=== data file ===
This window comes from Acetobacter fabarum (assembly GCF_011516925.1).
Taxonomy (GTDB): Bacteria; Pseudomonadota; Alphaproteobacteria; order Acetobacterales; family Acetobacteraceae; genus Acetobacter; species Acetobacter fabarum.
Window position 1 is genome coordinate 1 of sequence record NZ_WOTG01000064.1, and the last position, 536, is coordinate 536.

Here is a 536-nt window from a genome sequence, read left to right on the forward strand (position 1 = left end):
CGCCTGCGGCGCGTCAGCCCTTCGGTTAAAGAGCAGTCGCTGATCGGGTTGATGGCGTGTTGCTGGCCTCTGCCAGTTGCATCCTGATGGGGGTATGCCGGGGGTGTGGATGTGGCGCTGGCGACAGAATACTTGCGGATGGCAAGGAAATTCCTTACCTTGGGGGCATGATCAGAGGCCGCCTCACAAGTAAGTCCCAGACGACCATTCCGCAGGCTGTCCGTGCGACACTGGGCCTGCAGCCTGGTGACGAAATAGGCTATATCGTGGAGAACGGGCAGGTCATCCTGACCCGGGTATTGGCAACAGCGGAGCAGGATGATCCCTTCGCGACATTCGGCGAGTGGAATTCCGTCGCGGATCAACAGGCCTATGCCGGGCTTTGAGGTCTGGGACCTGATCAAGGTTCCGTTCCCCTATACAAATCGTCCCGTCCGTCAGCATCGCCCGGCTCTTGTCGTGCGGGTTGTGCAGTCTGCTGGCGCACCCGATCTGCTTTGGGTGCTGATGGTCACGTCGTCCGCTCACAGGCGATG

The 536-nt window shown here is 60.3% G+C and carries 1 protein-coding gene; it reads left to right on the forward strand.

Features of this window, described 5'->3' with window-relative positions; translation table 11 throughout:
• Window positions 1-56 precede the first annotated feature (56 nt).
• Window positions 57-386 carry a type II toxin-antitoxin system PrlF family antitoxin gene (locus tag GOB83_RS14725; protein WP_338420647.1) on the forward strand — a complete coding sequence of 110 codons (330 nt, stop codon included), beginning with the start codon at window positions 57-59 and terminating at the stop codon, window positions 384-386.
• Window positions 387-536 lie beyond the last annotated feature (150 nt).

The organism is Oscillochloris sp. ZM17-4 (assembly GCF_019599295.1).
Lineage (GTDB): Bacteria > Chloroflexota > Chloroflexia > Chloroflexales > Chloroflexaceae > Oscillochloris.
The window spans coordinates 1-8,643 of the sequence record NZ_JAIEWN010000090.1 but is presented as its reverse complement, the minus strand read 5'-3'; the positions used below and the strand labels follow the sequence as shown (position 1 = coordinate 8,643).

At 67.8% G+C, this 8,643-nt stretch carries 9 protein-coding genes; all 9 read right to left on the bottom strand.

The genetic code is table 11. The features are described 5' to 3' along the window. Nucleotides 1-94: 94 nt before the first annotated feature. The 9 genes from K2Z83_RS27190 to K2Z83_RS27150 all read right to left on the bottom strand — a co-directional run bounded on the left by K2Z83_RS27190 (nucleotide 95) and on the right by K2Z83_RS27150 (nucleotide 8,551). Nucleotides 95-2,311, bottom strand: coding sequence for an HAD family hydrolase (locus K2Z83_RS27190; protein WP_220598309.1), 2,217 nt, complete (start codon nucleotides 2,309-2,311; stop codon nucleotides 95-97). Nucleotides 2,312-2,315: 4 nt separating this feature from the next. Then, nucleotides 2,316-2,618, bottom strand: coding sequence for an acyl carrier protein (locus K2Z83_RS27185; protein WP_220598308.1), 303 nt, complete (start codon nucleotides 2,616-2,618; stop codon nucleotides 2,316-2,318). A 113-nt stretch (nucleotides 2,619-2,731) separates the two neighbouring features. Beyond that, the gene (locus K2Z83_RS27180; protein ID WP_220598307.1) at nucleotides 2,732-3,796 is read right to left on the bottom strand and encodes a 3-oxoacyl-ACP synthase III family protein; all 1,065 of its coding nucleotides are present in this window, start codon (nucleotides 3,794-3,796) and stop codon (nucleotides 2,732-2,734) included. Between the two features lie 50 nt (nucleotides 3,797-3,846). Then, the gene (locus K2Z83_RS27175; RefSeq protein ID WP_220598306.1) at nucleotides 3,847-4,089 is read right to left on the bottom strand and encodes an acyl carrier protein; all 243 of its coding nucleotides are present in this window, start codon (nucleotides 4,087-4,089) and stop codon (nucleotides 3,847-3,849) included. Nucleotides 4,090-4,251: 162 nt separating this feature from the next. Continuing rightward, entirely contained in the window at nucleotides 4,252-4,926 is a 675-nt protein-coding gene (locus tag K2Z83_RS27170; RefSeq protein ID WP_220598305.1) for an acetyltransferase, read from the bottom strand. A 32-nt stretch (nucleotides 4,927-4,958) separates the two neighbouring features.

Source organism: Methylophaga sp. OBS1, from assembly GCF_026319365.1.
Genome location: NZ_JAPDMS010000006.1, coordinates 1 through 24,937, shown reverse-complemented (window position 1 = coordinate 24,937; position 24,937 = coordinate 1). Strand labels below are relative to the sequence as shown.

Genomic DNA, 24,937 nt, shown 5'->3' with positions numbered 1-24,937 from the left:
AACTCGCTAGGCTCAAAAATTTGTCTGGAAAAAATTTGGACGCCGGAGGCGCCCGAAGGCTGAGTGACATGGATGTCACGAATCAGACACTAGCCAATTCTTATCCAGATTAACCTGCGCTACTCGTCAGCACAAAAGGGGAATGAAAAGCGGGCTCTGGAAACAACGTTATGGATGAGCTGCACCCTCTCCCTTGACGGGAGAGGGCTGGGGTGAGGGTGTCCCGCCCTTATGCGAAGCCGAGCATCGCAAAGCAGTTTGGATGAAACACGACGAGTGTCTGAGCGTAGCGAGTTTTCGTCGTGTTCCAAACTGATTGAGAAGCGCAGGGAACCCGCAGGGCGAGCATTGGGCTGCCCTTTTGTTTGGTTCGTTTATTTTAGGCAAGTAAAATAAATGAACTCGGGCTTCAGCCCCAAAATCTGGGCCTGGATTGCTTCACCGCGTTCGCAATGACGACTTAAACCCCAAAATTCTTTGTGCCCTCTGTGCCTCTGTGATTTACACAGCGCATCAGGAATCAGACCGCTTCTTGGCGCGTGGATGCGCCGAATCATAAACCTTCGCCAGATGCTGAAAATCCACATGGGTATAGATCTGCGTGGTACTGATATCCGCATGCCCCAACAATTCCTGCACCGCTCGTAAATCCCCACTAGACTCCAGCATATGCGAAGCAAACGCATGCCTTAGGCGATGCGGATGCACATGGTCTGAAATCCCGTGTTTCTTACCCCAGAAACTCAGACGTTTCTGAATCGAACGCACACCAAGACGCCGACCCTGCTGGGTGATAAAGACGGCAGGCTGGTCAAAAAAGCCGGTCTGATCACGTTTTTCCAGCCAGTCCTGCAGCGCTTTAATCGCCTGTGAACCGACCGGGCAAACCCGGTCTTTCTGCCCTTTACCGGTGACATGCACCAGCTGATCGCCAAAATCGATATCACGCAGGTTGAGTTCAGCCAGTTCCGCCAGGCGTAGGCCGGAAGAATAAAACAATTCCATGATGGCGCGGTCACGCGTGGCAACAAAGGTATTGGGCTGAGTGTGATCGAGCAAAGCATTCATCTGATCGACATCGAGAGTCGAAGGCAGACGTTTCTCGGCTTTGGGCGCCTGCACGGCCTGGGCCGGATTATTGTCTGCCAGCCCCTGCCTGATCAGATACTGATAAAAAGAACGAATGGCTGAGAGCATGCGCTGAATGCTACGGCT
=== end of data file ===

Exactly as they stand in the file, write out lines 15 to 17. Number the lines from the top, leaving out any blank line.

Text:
The genetic code is table 11. The features are described 5' to 3' along the window. Nucleotides 1-94: 94 nt before the first annotated feature. The 9 genes from K2Z83_RS27190 to K2Z83_RS27150 all read right to left on the bottom strand — a co-directional run bounded on the left by K2Z83_RS27190 (nucleotide 95) and on the right by K2Z83_RS27150 (nucleotide 8,551). Nucleotides 95-2,311, bottom strand: coding sequence for an HAD family hydrolase (locus K2Z83_RS27190; protein WP_220598309.1), 2,217 nt, complete (start codon nucleotides 2,309-2,311; stop codon nucleotides 95-97). Nucleotides 2,312-2,315: 4 nt separating this feature from the next. Then, nucleotides 2,316-2,618, bottom strand: coding sequence for an acyl carrier protein (locus K2Z83_RS27185; protein WP_220598308.1), 303 nt, complete (start codon nucleotides 2,616-2,618; stop codon nucleotides 2,316-2,318). A 113-nt stretch (nucleotides 2,619-2,731) separates the two neighbouring features. Beyond that, the gene (locus K2Z83_RS27180; protein ID WP_220598307.1) at nucleotides 2,732-3,796 is read right to left on the bottom strand and encodes a 3-oxoacyl-ACP synthase III family protein; all 1,065 of its coding nucleotides are present in this window, start codon (nucleotides 3,794-3,796) and stop codon (nucleotides 2,732-2,734) included. Between the two features lie 50 nt (nucleotides 3,797-3,846). Then, the gene (locus K2Z83_RS27175; RefSeq protein ID WP_220598306.1) at nucleotides 3,847-4,089 is read right to left on the bottom strand and encodes an acyl carrier protein; all 243 of its coding nucleotides are present in this window, start codon (nucleotides 4,087-4,089) and stop codon (nucleotides 3,847-3,849) included. Nucleotides 4,090-4,251: 162 nt separating this feature from the next. Continuing rightward, entirely contained in the window at nucleotides 4,252-4,926 is a 675-nt protein-coding gene (locus tag K2Z83_RS27170; RefSeq protein ID WP_220598305.1) for an acetyltransferase, read from the bottom strand. A 32-nt stretch (nucleotides 4,927-4,958) separates the two neighbouring features.

Source organism: Methylophaga sp. OBS1, from assembly GCF_026319365.1.
Genome location: NZ_JAPDMS010000006.1, coordinates 1 through 24,937, shown reverse-complemented (window position 1 = coordinate 24,937; position 24,937 = coordinate 1). Strand labels below are relative to the sequence as shown.